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Progressive groups organizing protests against the international G-20 summit here next month may finally be gaining some momentum -- now that they know how much the city wants to restrict their actions. 

An Aug. 14 announcement that most of their protest permits had been denied brought television cameras to groups who'd previously attracted little attention. By Aug. 18, these groups -- from Code Pink to Iraq Veterans Against the War -- announced plans to ask Pittsburgh City Council for a resolution supporting their right to free speech "in a place where we will be seen and heard," according to a letter delivered to council. The groups asked for a second resolution that "holds law enforcement accountable to a use of force policy to ensure that demonstrators are not abused." 

They also successfully petitioned council to hold a public hearing on free-speech rights during G-20. That hearing has not yet been scheduled, but activists may not wait to be heard.

Jules Lobel told the crowd Aug. 18 that they should hold a rally soon at the City-County Building "to show how peaceful we're going to be." Lobel is one of three local lawyers who may sue to gain overnight access to Point State Park for much of the G-20 week. The site could serve as a campground and a place for outreach. Lawyers may also sue to allow a Sept. 25 march closer to the summit's meeting site at the David L. Lawrence Convention Center. Lobel also proposed creating teach-ins on local college campuses, with lectures by activists.

By Aug. 21, Mayor Luke Ravenstahl seemingly reversed course, announcing that all groups' permits had been granted. But restrictions have already been added, and activists remain uncertain whether the Secret Service -- which has final say over security measures -- has approved anything, since the permits are not yet in writing. 

Even the group whose permit was approved with the least restrictions remains uncertain how to proceed if other groups are ultimately denied or continue to object to restrictions. An all-day protest festival, championed by state Sen. Jim Ferlo, was approved for the front half of Point State Park on Sept. 23. Ferlo's event was to include such groups as United Steel Workers, the Blue Green Alliance and the Alliance for Climate Protection. Ferlo supports the other activist groups as well. But Mikhail Pappas, Ferlo's policy and projects liaison, says he is "not sure how this will play out yet."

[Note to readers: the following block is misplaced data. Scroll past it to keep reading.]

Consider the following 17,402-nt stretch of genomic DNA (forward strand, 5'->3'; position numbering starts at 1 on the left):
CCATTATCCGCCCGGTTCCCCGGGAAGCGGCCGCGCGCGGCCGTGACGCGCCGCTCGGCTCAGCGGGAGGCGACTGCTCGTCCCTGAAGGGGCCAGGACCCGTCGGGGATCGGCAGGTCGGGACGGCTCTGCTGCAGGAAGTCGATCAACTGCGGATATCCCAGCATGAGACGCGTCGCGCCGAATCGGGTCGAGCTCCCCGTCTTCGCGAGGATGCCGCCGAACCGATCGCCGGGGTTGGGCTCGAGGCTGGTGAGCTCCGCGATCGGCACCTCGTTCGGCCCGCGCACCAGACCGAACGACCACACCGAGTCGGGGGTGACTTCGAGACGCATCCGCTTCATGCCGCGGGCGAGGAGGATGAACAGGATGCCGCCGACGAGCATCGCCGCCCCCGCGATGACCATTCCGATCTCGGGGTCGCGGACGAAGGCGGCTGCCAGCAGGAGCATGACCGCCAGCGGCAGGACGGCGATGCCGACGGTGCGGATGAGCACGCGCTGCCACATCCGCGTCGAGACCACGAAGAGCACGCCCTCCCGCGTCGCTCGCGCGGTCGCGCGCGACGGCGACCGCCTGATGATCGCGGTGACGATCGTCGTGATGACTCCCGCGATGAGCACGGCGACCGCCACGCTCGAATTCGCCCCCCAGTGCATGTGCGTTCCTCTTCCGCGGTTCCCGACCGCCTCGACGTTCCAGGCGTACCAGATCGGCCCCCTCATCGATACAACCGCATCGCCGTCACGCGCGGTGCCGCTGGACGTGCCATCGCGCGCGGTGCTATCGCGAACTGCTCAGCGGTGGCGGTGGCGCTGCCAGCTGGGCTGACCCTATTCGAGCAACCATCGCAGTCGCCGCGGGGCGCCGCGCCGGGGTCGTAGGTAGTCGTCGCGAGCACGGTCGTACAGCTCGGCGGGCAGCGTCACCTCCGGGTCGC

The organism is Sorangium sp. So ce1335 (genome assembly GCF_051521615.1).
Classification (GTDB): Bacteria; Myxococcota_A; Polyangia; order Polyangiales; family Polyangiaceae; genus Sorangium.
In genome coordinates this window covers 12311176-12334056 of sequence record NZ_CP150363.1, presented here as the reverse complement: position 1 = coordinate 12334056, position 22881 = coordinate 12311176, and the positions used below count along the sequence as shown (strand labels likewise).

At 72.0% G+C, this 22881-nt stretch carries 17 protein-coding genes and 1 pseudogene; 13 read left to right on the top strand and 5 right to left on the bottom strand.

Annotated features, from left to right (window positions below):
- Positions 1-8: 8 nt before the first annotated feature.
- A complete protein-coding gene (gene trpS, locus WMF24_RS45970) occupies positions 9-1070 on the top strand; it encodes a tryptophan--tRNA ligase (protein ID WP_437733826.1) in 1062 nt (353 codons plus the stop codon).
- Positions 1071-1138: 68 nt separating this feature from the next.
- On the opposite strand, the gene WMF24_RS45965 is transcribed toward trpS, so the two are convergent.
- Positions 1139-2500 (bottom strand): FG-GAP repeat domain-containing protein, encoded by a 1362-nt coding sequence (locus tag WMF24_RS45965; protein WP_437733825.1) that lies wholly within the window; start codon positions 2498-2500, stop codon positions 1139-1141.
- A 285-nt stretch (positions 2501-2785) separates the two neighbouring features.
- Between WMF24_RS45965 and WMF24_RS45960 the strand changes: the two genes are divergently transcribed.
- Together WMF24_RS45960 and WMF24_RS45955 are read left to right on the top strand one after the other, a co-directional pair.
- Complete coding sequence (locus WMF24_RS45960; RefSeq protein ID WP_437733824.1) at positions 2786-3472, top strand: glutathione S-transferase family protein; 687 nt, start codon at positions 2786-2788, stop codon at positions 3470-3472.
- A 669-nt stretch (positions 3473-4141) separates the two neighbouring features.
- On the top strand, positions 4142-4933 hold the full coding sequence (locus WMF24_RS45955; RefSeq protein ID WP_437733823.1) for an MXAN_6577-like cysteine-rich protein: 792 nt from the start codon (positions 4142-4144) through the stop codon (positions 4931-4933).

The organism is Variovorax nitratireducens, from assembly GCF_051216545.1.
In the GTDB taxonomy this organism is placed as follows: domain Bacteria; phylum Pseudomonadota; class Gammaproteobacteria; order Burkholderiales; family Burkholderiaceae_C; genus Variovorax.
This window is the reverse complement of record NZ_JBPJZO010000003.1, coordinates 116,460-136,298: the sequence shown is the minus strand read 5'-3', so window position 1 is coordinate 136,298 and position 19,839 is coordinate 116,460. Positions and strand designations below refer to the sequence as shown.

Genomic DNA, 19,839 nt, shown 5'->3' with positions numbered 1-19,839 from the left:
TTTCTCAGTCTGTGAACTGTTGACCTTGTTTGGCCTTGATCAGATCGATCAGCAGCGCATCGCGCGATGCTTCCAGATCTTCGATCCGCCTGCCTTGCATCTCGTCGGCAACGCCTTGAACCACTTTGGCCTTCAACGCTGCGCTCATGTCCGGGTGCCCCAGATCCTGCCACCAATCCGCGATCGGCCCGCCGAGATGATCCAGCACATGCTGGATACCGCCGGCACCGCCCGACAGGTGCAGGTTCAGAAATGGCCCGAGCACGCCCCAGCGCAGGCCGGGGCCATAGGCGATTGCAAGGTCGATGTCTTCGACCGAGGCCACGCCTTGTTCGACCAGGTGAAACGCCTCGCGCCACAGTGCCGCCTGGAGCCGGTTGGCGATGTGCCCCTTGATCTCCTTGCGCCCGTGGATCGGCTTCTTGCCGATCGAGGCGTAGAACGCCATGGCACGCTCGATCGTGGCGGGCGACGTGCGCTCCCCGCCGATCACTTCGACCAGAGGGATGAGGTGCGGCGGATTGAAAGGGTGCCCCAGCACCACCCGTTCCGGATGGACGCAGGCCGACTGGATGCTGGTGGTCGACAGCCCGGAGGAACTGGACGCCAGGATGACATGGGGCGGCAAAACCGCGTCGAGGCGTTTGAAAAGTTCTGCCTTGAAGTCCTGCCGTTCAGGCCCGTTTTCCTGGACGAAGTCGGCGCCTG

"I know we're all united in defending each other's rights," adds Pete Shell, head of the Thomas Merton Center's Anti-War Committee, which is organizing the Sept. 25 march. 

A suggestion to abandon Point State Park as a protest venue was booed by the crowd of 75 on Aug. 18. But while the anti-war group Code Pink hopes to erect a tent city in the park for educational events, they and other women's groups are pursuing permits at other locations as well. Another group, Three Rivers Climate Convergence, is still trying to use Point State Park on Sept. 20-25 for workshops and film screenings -- and as a place for out-of-town attendees to stay. But they too are searching for a private site to rent should they need one

Meanwhile, the Pittsburgh G-20 Resistance Project -- which consists of local anarchists and others who plan to demonstrate without permits -- was the target of city-council bills introduced Aug. 24 at the mayor's behest. The proposed ordinances add criminal penalties for the use of masks during "unlawful activity." The bills would also prohibit devices, "noxious substances" or weapons that could be used to prevent police from dispersing a crowd. Local progressive groups plan to use the Aug. 28 hearing on these and other bills to press for fair treatment by police.

"What compromises are we willing to make?" with the G-20 leaders, organizer Albert Petrarca asked the crowd Aug. 18. "None. Zero. We've given them the world and they've screwed it up.

"We're not asking them for much" in wanting to protest, he concluded. "We are asking for what is ours." 

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